Thanksgiving morning, 8am. Start the fires and brew the coffee. The brined turkeys are ready to go. In the past, we have gone from duck smoked over Tibetan black tea to oranges and everywhere in between. This year a very natural turkey flavor with nothing exotic smoked most likely with oak.
This tradition of waking up early and smoking turkeys goes back 9 years for my group of friends. Each year we get a little more relaxed and at the same time, a little more adventurous in preparations as well as wine pairings. Just last year, we began bringing oysters into the Thanksgiving menu with roughly 200 for 20 people. This is our all day snacking. I will be bringing Chablis and Champagne as well as some low alcohol cocktails of white vermouth and sparkling water with a twist. The oysters will be enjoyed both fresh and roasted on the grill with a couple different compound butters and bread crumbs. You could substitute any white wine you’d like here, as long as it is crisp and refreshing and not too rich and full bodied.
Not many people make soups for the meal, so I can always be sure I’m not bringing the fourth serving of cranberry sauce. Austria’s main white grape variety, Gruner Veltliner, has worked incredibly well with roasted butternut squash soup topped with walnuts, blue cheese and a drizzle of honey.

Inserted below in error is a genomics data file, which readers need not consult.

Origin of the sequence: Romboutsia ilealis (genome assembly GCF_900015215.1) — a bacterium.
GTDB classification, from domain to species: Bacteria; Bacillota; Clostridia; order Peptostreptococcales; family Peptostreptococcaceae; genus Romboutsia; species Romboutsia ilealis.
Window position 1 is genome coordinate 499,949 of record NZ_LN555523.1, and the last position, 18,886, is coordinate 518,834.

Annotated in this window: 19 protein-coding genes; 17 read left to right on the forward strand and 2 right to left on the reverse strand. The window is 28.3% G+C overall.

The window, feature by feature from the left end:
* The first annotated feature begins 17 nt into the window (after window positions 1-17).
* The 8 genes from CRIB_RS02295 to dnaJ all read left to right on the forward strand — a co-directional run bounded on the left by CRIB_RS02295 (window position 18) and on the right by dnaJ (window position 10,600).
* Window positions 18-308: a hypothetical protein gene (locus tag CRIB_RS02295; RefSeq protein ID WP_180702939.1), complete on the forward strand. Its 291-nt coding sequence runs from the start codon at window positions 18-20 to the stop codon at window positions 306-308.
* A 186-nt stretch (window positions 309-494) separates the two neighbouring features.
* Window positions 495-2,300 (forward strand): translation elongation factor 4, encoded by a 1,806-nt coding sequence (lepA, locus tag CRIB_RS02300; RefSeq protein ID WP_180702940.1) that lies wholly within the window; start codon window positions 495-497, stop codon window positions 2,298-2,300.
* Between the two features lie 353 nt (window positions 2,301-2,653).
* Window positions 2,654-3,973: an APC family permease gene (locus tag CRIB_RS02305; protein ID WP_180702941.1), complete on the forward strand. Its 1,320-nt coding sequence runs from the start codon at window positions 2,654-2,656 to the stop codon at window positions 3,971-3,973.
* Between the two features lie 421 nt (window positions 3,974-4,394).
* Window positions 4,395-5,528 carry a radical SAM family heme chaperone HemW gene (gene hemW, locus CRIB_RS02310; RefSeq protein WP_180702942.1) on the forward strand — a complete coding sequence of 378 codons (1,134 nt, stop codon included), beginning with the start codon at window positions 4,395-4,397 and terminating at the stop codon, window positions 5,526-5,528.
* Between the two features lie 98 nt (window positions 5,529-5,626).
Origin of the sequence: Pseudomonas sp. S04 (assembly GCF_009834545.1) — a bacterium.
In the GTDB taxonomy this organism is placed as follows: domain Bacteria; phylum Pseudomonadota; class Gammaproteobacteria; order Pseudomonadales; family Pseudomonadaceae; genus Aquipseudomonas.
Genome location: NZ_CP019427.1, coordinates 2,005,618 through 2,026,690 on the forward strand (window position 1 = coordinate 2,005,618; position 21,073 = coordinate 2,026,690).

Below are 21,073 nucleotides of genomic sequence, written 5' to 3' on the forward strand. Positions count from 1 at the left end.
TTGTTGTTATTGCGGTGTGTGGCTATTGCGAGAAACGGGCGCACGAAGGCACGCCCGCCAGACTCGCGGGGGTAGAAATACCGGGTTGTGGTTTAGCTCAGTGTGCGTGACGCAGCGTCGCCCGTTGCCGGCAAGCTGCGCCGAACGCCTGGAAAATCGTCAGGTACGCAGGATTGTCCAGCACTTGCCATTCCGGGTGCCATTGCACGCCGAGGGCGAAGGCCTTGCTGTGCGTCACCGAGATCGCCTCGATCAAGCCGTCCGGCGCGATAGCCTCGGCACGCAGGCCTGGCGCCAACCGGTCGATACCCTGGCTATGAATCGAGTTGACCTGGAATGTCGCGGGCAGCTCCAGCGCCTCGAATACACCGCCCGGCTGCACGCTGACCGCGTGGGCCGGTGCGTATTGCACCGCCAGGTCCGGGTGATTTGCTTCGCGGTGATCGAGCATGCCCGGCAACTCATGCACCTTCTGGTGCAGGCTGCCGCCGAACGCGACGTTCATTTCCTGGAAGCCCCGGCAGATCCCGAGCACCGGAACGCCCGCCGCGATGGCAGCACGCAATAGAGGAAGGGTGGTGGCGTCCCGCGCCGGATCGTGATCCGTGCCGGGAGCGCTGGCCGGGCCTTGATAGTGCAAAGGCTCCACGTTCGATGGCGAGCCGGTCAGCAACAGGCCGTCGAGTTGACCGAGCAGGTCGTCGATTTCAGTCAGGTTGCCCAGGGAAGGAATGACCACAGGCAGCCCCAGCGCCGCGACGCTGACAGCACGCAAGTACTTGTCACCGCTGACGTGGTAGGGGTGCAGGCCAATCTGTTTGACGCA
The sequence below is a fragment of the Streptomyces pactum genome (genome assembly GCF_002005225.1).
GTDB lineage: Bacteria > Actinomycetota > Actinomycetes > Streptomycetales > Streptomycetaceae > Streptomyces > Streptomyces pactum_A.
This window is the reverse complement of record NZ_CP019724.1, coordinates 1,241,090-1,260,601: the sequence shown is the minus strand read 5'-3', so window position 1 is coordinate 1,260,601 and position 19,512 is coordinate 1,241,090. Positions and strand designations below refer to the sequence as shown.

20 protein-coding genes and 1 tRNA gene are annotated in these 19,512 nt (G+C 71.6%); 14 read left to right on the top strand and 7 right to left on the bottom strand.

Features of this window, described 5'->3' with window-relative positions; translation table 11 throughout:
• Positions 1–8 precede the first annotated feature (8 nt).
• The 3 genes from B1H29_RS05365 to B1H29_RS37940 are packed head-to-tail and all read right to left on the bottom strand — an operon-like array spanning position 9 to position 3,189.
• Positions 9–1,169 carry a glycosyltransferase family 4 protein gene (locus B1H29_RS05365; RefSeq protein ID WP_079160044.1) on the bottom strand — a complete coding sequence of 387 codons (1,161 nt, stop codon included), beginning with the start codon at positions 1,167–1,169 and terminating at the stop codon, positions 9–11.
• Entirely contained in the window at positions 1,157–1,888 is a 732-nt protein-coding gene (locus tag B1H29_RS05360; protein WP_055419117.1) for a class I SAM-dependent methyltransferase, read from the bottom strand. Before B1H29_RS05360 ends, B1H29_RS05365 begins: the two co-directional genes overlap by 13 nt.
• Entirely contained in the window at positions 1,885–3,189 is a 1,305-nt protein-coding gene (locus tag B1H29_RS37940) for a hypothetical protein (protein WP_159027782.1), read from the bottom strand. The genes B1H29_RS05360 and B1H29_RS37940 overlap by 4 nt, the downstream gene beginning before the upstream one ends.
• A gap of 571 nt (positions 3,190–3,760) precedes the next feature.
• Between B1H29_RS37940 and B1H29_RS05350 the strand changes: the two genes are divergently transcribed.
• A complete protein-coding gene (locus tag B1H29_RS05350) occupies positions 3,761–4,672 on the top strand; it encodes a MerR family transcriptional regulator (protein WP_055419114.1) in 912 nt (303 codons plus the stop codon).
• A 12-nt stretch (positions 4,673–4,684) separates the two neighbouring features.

In addition to our staples of crawfish dressing, mac and cheese and green bean casserole, last year my fiancée made a pear and rosemary pie with a cheddar crust, which was delicious. So bring a variety of wine to see what unexpectedly pairs well with these dishes. You never know what will work!
Thanksgiving is not about outdoing anyone or serving the most expensive wine. It’s about enjoying time with friends and family. I don’t typically bring that one special bottle I’ve been saving because it would distract me from enjoying the moment and relaxing. Save that one for a more intimate setting. Cheers to everyone having a great holiday!
-Cheers, Cale Thibaudeau Manager of Twin Liquors Marketplace Galleria